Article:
Since the Grenfell Tower fire in 2017, concerns about cladding have become a national issue
She suggested that the development’s £500,000 waking watch bill has left its reserve funds ‘decimated’.
She went on to explain: ‘These interim costs are extortionate and are bankrupting people now. Gove is not looking at those and that is my big concern.
‘Our service charges doubled last year and yet our salaries haven’t, so we can’t afford to pay them. We won’t have anything left.
These interim costs are extortionate and are bankrupting people now. Gove is not looking at those and that is my big concern
‘Not only have we got service charges rising to cover the cost of these extra fire safety measures while we wait to see if we are going to be remediated, the service charges are also rising as the reserve funds have been used and there is nothing to pay for normal everyday maintenance work.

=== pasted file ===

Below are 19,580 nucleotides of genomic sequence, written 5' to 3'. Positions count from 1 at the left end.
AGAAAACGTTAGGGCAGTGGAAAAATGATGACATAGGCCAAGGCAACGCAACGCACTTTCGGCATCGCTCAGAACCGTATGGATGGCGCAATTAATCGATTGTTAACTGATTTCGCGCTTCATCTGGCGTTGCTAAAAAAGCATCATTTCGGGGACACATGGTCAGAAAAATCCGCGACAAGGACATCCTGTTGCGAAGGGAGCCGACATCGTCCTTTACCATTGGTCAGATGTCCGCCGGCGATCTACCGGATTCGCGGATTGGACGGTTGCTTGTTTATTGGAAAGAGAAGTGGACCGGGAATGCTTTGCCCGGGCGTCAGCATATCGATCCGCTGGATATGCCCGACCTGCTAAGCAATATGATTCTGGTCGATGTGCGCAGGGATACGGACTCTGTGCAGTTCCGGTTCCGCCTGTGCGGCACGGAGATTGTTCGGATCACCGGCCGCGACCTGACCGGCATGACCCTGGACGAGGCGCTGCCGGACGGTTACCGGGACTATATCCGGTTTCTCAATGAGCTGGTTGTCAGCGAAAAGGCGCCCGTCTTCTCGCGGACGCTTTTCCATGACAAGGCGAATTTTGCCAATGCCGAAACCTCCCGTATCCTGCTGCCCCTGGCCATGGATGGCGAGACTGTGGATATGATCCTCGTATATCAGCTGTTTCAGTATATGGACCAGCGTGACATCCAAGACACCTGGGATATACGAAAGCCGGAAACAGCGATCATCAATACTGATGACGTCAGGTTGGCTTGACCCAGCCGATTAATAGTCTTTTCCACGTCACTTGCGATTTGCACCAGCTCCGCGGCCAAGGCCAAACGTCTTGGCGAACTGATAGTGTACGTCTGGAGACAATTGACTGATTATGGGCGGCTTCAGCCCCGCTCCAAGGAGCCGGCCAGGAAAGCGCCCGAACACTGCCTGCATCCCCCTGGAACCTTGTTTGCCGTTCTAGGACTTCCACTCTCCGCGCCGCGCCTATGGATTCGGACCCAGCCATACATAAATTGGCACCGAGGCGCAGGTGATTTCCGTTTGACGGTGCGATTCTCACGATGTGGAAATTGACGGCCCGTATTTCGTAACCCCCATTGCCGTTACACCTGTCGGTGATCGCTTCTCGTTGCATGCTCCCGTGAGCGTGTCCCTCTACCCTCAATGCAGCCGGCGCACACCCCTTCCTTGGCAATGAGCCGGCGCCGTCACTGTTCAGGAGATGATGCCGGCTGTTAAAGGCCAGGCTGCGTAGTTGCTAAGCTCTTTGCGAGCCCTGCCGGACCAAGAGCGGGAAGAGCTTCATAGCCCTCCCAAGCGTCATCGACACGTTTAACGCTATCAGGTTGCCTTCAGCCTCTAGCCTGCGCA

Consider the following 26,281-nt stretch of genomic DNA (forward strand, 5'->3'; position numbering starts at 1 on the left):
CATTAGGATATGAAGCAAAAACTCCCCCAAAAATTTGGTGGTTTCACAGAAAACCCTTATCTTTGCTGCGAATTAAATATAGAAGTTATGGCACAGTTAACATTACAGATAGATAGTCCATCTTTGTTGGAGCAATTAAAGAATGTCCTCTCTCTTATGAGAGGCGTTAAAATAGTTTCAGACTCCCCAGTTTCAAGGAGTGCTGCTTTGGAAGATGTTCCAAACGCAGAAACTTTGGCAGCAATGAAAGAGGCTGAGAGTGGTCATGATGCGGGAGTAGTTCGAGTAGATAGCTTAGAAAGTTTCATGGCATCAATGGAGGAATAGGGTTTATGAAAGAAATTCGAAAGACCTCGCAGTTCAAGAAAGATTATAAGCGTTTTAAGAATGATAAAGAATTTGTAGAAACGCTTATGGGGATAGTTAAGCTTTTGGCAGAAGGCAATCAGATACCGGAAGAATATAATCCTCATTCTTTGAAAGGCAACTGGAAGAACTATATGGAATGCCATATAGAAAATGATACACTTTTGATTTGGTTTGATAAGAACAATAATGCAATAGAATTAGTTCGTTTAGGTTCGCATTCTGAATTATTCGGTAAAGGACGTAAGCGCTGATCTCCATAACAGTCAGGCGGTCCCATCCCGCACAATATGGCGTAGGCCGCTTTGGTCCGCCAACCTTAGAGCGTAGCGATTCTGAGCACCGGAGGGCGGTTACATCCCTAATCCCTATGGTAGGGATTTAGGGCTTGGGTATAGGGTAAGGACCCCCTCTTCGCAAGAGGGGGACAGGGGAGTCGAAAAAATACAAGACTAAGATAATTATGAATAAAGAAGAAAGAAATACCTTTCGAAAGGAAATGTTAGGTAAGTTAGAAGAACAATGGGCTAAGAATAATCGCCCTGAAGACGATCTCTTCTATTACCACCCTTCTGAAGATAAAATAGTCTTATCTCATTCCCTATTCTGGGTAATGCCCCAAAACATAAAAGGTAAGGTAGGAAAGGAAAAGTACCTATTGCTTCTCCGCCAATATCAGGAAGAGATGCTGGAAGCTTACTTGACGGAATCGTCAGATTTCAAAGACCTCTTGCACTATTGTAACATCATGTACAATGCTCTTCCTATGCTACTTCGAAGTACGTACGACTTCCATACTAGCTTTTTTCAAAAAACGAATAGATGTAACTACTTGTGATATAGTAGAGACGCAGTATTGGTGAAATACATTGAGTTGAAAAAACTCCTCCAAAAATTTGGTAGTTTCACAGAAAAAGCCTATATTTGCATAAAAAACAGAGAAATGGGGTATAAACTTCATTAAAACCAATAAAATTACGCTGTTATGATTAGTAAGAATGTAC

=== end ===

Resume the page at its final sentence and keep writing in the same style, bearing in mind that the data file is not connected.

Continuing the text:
‘The Government needs to look at all aspects that have affected leaseholders as a result of the fire safety building crisis.
‘We have some savings but it is only a little bit of money to cover something like if our boiler packed up or to help us start a family.
‘We would not be able to pay should we receive an unexpected £10,000 service charge bill, and I don’t know how they expect us to come up with all this money.’
The cost of her remediation works are on top of any current service charge bills. Any fire safety measures outside of cladding systems, such as combustible insulation or missing cavity barriers, are unlikely to be covered by Gove’s latest funding announcement.
The waking watch at her development has so far cost £244,608 a year plus VAT, a total of £293,500, and has been in place for 20 months.
Mrs Meehan said: ‘People are already out of pocket and even going bankrupt just due to interim measures.
‘The interim safety measures are bankrupting people, not just the remediation costs. You are meant to feel safe in your home but we can’t relieve ourselves of this financial burden. We have been forced to be here through no fault of our own and it is torture.’